The Fresh Ink Theatre is one of the few companies in town dedicated to presenting new work by local playwrights. Moreover, Fresh Ink delivers topnotch production values so that a play like Patrick Gabridge’s FIRE ON EARTH (playing through Feb. 16th) is significantly enhanced by a stunning production.
Director Rebecca Bradshaw literally takes a page from Gabridge’s script when contraband copies of the Bible are disseminated to the British population against the edict of the church: Books fly from all corners and heights of the theater to land on stage like a hail storm. It’s a dazzling gesture which equals the impact William Tyndale’s translation had on 16th century England.
Translating Latin, Greek and Hebrew texts into English meant that anyone, not just the learned clergy, could read and interpret the Bible. This, you might say, put the fear of God into the Catholic Church. If common folk could commune directly with God, there would be no need for an intermediary. Torture and fire were the Church’s weapons, burning Bibles and people as fast as they could apprehend them.
Gabridge makes Tyndale (Bob Mussett) the fulcrum of his play to illustrate the religious and political ramifications of such a revolutionary literary achievement. We witness the Abu Ghraib of its day, run by a nasty Bishop (Brett Milanowski), who tortures Tyndale’s associates in a desperate attempt to stop the unstoppable.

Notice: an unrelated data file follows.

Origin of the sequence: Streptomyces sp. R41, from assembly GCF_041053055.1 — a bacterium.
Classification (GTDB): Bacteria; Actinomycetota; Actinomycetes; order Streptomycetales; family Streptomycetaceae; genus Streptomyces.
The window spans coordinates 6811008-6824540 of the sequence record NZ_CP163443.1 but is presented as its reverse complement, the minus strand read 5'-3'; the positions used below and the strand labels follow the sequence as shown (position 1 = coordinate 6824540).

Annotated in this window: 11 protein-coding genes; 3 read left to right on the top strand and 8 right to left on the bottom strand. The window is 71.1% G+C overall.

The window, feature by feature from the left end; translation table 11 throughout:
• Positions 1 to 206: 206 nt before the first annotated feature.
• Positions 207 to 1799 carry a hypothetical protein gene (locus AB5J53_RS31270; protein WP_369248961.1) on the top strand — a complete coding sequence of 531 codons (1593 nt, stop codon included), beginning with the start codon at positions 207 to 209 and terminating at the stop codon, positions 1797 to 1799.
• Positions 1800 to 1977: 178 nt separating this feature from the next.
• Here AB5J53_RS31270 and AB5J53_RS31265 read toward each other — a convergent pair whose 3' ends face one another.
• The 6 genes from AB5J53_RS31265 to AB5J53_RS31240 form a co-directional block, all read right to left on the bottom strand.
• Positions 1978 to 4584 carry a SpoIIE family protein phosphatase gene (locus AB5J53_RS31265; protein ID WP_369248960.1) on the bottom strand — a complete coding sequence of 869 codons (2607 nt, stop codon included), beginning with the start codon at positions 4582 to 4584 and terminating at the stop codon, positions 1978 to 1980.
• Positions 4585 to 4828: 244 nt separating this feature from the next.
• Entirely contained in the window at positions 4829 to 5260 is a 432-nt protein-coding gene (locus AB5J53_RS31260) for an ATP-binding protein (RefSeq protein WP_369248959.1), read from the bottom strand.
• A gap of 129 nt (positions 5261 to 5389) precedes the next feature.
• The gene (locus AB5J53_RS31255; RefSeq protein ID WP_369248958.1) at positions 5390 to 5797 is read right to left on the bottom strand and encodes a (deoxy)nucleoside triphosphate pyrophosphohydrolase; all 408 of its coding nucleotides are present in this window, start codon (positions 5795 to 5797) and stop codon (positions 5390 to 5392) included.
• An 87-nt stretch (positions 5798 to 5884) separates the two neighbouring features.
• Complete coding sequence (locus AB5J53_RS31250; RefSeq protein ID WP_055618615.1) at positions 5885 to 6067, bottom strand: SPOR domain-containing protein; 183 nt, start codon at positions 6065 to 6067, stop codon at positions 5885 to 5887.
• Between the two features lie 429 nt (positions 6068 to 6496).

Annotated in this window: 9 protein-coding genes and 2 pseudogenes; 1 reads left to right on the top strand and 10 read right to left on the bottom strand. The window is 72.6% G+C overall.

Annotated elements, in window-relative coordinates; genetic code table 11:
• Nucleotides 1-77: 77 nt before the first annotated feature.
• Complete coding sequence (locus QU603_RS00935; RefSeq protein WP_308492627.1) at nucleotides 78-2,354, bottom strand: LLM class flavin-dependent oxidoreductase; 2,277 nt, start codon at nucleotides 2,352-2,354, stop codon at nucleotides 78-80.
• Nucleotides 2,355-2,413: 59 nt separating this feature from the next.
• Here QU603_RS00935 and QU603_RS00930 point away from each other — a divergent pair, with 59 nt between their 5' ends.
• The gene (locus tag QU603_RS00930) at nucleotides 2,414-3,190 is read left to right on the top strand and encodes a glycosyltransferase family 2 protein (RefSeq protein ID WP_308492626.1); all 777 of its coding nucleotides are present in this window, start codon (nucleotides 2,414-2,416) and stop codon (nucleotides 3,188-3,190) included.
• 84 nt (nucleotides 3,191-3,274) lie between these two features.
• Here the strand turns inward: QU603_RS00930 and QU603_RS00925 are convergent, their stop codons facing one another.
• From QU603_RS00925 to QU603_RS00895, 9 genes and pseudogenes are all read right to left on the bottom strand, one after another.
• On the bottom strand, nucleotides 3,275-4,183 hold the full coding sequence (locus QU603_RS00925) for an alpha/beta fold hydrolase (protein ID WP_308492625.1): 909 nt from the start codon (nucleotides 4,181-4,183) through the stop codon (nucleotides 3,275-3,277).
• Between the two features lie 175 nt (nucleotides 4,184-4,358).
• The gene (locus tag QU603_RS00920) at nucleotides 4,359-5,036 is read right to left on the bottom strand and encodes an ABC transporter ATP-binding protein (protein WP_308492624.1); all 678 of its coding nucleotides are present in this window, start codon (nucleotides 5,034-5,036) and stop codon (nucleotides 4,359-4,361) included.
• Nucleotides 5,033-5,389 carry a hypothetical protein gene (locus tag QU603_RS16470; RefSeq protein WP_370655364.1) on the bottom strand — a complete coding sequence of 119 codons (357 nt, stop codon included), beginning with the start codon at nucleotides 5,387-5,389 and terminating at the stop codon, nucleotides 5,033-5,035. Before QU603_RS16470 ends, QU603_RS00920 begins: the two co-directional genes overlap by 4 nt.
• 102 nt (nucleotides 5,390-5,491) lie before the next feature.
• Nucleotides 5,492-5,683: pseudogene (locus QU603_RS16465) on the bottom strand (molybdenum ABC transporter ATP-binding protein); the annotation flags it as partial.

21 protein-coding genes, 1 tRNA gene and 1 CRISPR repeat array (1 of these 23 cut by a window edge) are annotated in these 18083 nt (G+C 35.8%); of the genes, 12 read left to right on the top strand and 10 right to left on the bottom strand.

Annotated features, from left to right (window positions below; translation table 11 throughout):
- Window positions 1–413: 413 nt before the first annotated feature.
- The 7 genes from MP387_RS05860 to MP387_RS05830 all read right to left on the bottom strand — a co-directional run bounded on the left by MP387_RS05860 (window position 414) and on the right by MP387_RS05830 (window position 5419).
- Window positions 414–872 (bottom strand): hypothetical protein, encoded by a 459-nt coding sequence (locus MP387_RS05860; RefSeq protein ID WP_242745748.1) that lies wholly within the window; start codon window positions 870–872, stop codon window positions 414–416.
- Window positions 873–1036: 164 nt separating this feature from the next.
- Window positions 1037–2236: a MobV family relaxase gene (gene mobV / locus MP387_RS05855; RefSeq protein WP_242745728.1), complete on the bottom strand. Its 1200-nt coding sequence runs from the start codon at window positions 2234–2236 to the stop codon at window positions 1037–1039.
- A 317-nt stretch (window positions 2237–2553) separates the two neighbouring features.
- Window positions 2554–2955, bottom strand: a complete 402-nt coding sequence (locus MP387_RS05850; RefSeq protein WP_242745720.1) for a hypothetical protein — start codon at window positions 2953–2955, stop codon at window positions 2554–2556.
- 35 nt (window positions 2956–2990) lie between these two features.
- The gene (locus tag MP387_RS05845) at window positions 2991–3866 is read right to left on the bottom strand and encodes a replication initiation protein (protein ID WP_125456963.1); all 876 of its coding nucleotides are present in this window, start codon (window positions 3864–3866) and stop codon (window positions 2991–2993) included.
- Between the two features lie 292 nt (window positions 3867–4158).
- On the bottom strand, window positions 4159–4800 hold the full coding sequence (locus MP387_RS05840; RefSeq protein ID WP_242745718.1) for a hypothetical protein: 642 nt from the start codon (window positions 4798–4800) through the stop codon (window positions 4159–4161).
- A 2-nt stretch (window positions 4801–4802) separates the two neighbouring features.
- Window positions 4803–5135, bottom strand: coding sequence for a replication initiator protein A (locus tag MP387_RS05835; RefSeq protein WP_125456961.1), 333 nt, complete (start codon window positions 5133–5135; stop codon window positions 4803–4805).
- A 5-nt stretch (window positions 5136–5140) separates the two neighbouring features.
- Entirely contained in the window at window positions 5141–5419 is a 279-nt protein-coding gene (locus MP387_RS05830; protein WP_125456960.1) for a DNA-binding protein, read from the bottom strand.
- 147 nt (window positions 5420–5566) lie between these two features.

We watch Tyndale painstakingly pour over word choices and constantly flee from pillar to post to avoid the authorities. (The History Channel featured a program on “secret societies” last month, including the Protestants who hid Tyndale and ensured the printing of his Bible.) In FIRE ON EARTH, Omar Robinson has the plum role of Tyndale’s printer/friend, Tewkesbury. He’s courageous. He’s angry. He’s hilarious. (Gabridge adopts the “Deadwood” trend in FIRE ON EARTH of speech peppered with invective --which I found highly entertaining.)
But Gabridge stops short of Tyndale’s demise and the dismantling of the church by Henry the Eighth, why I’m not sure. It would have been quite rewarding to see those bishops (Milanowski and Scot Colford) get their comeuppance. Instead Gabridge focuses on the drudgery of the work and the martyrdom of the associates (James Fay and Robinson) who sacrificed everything for the cause. End of play.
Ironically, history tells us that when King Henry read Tyndale’s treatise on Christian devotion, he had his rationale to break with the Roman Catholic Church and more importantly for him, to get a divorce. Alas, Tyndale had already been strangled and burned at the stake. Just two years later, his translation was sanctioned as the official Bible of the new Church of England! Why not a coda to tell audiences what happened?